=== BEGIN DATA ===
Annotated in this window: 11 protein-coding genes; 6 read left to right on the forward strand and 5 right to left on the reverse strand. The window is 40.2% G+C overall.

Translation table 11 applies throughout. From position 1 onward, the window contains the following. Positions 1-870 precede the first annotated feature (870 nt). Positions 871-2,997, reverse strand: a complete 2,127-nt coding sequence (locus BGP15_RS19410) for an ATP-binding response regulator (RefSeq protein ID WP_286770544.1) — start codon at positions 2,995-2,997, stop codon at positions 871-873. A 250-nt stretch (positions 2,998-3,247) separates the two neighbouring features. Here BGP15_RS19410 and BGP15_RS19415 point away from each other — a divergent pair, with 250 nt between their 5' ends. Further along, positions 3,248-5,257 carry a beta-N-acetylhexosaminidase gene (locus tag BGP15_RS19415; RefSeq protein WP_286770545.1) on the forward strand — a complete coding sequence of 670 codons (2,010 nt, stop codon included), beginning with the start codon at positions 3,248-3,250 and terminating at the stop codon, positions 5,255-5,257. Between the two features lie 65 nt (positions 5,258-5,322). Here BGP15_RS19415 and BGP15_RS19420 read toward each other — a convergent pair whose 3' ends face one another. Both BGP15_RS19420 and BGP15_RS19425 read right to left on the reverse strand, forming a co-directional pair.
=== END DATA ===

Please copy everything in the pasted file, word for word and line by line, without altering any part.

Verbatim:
Annotated in this window: 11 protein-coding genes; 6 read left to right on the forward strand and 5 right to left on the reverse strand. The window is 40.2% G+C overall.

Translation table 11 applies throughout. From position 1 onward, the window contains the following. Positions 1-870 precede the first annotated feature (870 nt). Positions 871-2,997, reverse strand: a complete 2,127-nt coding sequence (locus BGP15_RS19410) for an ATP-binding response regulator (RefSeq protein ID WP_286770544.1) — start codon at positions 2,995-2,997, stop codon at positions 871-873. A 250-nt stretch (positions 2,998-3,247) separates the two neighbouring features. Here BGP15_RS19410 and BGP15_RS19415 point away from each other — a divergent pair, with 250 nt between their 5' ends. Further along, positions 3,248-5,257 carry a beta-N-acetylhexosaminidase gene (locus tag BGP15_RS19415; RefSeq protein WP_286770545.1) on the forward strand — a complete coding sequence of 670 codons (2,010 nt, stop codon included), beginning with the start codon at positions 3,248-3,250 and terminating at the stop codon, positions 5,255-5,257. Between the two features lie 65 nt (positions 5,258-5,322). Here BGP15_RS19415 and BGP15_RS19420 read toward each other — a convergent pair whose 3' ends face one another. Both BGP15_RS19420 and BGP15_RS19425 read right to left on the reverse strand, forming a co-directional pair.